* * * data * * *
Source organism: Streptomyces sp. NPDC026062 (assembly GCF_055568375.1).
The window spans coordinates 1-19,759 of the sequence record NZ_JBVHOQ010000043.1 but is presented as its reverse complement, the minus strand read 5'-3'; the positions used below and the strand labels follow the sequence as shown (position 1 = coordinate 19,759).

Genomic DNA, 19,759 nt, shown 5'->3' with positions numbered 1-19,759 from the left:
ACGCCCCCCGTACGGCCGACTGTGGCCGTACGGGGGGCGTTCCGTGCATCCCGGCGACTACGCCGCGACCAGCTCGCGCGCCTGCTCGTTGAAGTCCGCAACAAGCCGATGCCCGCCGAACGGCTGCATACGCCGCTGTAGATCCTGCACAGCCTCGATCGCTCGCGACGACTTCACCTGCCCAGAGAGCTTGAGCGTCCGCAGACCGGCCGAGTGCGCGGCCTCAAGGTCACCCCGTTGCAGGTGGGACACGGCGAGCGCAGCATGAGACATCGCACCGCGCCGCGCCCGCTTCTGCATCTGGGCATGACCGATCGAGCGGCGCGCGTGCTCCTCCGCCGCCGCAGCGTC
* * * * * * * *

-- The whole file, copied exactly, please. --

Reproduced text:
Source organism: Streptomyces sp. NPDC026062 (assembly GCF_055568375.1).
The window spans coordinates 1-19,759 of the sequence record NZ_JBVHOQ010000043.1 but is presented as its reverse complement, the minus strand read 5'-3'; the positions used below and the strand labels follow the sequence as shown (position 1 = coordinate 19,759).

Genomic DNA, 19,759 nt, shown 5'->3' with positions numbered 1-19,759 from the left:
ACGCCCCCCGTACGGCCGACTGTGGCCGTACGGGGGGCGTTCCGTGCATCCCGGCGACTACGCCGCGACCAGCTCGCGCGCCTGCTCGTTGAAGTCCGCAACAAGCCGATGCCCGCCGAACGGCTGCATACGCCGCTGTAGATCCTGCACAGCCTCGATCGCTCGCGACGACTTCACCTGCCCAGAGAGCTTGAGCGTCCGCAGACCGGCCGAGTGCGCGGCCTCAAGGTCACCCCGTTGCAGGTGGGACACGGCGAGCGCAGCATGAGACATCGCACCGCGCCGCGCCCGCTTCTGCATCTGGGCATGACCGATCGAGCGGCGCGCGTGCTCCTCCGCCGCCGCAGCGTC